“Wow, so many scumbags here!”

He admits he did deliberately bring Burnham to his ship, but it’s because he believes that when she decided to strike first against the Klingons back on the Shenzhou, she was actually doing the right thing, even though Starfleet eventually ruled against her. And to finally explain the title, he says that “Universal laws are for lackeys. Context is for kings.”

He then asks how she sees her future unfolding, and even holds up a fortune cookie as a visual aid. He’s certain that she wants to make sure Captain Georgiou didn’t die in vain. He says she helped start a war, so she should help him end it, and she grabs the fortune cookie.

The shuttlecraft with the prisoners departs. But of course, Burnham is not among them, and she goes back to her quarters. Tilly is surprised to see her, but also “glad”. She also decides to reveal an incredible secret about herself. Are you ready? She’s going to make captain someday. To that end, she’s even diligently studied all the missions of Burnham and Georgiou aboard the Shenzhou.

Then she suddenly exclaims, “Wow, is that a book?” It turns out Burnham has a hard copy of Lewis Caroll’s Alice’s Adventures in Wonderland on her, and she explains that when she was a kid on Vulcan, her “foster mother” used to read it to her “and her son” (guess who?), and this book is how she learned that the world doesn’t always adhere to logic. And she reveals her foster mother’s name, which to no one’s surprise is Amanda.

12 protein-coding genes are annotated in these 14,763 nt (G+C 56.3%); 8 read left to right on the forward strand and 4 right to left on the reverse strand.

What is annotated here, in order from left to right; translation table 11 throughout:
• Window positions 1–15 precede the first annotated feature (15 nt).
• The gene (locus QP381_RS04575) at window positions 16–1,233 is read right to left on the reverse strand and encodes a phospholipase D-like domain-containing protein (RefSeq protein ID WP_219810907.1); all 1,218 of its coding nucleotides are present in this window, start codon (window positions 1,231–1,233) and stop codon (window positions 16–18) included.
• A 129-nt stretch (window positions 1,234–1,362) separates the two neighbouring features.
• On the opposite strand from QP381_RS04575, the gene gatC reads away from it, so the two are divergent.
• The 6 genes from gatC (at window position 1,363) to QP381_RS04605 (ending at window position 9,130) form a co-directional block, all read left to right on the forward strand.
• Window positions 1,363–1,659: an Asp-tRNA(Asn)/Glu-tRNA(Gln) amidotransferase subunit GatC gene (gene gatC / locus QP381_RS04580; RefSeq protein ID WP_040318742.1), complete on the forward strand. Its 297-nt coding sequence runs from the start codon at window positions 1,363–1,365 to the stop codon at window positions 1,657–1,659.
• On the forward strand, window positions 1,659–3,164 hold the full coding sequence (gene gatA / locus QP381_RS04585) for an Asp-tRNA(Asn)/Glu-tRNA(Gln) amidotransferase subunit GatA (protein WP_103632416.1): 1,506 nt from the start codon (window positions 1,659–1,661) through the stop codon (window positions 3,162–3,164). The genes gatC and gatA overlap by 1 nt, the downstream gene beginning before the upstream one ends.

Cut to photon torpedoes as they destroy the wreck of the Glenn, which for a minute made me think the Discovery suddenly just blew up. Now that would have been a hell of a cliffhanger!

Captain Lorca watches the destruction of the Glenn from the Discovery, and thanks Commander Landry for beaming aboard “our new guest”. He then steps over to a force field and says, “Here, kitty kitty,” and of course, it turns out he’s beamed aboard that giant creature. I’m sure this will end well.